By Rita Nketiah and Rose Afriyie
In the past decade, African sexual minorities have received increasing attention. 2013 alone saw numerous headlines most notably around the murder of activist Eric Lembembe in Cameroon and the passage of the “Anti-Homesexuality” and “Same Sex Marriage Prohibition” bills in Uganda and Nigeria respectively. But there is much more to Queer rights in Africa than murder and policy advocacy. For example, most mainstream media outlets have been reluctant to include: accounts from queer Ugandans in their own words about the root of African homophobic policy in the Western evangelical movement; the lack of sustainability of lesbian-led nonprofits in Kenya; the marginalization of intersex and trans folks in Uganda; and the fearlessly captured lives of Queer South Africans through photography, to name a few.
For better or worse, there has been much debate and controversy about the place of queer people in African societies. The most heinous of these opinions has been that homosexuality (a term often used to generalize the much more complex sexual experiences of queer-identified people) is an “un-African” ideology superimposed by former colonial powers. In response, many queer Africans and allies have sought to challenge the deeply ingrained gender and sexual norms that continue to threaten the quality of life for non-straight Africans.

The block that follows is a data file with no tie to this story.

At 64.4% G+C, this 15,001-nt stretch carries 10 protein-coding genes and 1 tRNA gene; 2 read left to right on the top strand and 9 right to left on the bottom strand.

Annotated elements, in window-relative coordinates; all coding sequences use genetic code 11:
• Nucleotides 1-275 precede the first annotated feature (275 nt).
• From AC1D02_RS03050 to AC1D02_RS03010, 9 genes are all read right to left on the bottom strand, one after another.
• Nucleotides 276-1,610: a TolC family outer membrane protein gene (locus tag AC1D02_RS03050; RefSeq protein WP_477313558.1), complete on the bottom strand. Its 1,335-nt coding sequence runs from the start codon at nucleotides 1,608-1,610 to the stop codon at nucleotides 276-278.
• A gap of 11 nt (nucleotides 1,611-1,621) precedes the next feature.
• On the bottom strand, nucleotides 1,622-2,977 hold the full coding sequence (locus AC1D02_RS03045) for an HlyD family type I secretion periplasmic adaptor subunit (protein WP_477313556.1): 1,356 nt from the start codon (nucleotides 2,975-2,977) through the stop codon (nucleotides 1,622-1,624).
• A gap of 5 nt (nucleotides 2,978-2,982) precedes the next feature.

Amidst these debates comes a bold new anthology called the Queer African Reader, published by Pambazuka Press, and co-edited by Sokari Ekine and Hakima Abbas. Indeed, the very idea that one places “Queer” and “African” side by side radically challenges the notion that these identities are mutually exclusive. Understanding LGBTI Africans holistically, not just as newsworthy after vicious murders or after the passage of discriminatory laws, but in their everyday resistance against sexual identity oppression seems within reach. This resolution arrived at in Queer African Reader is especially relevant now as we embark on a new year and new possibilities of envisioning LGBTI Africans and it is important to call out the notable contributions to this effort by name